Naval History and Heritage Command

National Museum of the U.S. Navy

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USS Helena (CL-50), 1939-1943

The Saint Louis class light cruiser, USS Helena (CL-50), was commissioned in September 1939 at New York Navy Yard, New York.   Initially assigned to the Atlantic, she transferred to Pearl Harbor and was at the Navy Yard during the Japanese Attack on December 7, 1941.   Damaged by a single torpedo, Helena would be repaired and return to the Pacific by joining the Guadalcanal Campaign in the summer of 1942, where she rescued survivors from USS Wasp (CV-7) and took part in protecting Henderson Field during the Battle of Cape Esperance in October and the Naval Battle of Guadalcanal in November.  After an overhaul, Helena returned to combat in March 1943 providing gunfire support during the landings at New Georgia and Rendova.  In the early morning during the Battle of Kula Gulf on July 6, 1943, she fought Japanese destroyers and was hit by three enemy torpedoes that broke the cruiser in three parts, resulting in the loss of 168 crewmen.  On April 11, 2018, RV Petrel discovered the remains of Helena while on an expedition in the Solomon Islands.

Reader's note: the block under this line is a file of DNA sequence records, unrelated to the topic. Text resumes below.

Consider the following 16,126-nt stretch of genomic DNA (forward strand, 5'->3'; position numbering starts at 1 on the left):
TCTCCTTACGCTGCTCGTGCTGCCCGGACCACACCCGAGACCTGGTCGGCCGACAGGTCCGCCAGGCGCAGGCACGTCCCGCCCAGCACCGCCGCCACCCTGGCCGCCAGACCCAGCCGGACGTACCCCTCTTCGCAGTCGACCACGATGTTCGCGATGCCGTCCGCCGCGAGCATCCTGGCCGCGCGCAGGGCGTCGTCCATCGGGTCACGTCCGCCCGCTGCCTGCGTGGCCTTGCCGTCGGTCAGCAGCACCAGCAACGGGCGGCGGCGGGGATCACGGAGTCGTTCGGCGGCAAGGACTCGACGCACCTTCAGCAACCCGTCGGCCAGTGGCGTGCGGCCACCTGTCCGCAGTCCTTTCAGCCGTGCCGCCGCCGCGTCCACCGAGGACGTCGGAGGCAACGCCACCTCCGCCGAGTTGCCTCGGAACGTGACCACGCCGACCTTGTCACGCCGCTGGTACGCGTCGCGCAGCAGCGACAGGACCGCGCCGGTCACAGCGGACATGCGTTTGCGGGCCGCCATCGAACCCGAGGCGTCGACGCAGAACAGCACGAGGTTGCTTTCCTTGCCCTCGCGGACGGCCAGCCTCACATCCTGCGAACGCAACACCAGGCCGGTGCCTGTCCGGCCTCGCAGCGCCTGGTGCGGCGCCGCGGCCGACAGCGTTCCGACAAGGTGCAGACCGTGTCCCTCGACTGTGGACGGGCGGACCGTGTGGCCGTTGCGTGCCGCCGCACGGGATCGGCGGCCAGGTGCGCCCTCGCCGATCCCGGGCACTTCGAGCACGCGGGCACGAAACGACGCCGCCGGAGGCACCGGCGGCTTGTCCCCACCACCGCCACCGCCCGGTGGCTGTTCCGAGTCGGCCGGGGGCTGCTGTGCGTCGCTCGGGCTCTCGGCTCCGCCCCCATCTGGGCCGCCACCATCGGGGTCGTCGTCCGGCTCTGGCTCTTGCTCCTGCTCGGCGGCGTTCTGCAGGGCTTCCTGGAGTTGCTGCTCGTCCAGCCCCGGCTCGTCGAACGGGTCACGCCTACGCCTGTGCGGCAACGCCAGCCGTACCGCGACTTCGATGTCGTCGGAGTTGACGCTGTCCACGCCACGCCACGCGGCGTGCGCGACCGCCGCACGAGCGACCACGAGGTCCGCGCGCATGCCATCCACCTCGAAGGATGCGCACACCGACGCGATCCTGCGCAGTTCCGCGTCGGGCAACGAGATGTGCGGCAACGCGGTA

Image:  NH 95813:   USS Helena (CL-50), retouched photograph from July 1942 while off Mare Island, California.  U.S. Naval History and Heritage Command Photograph.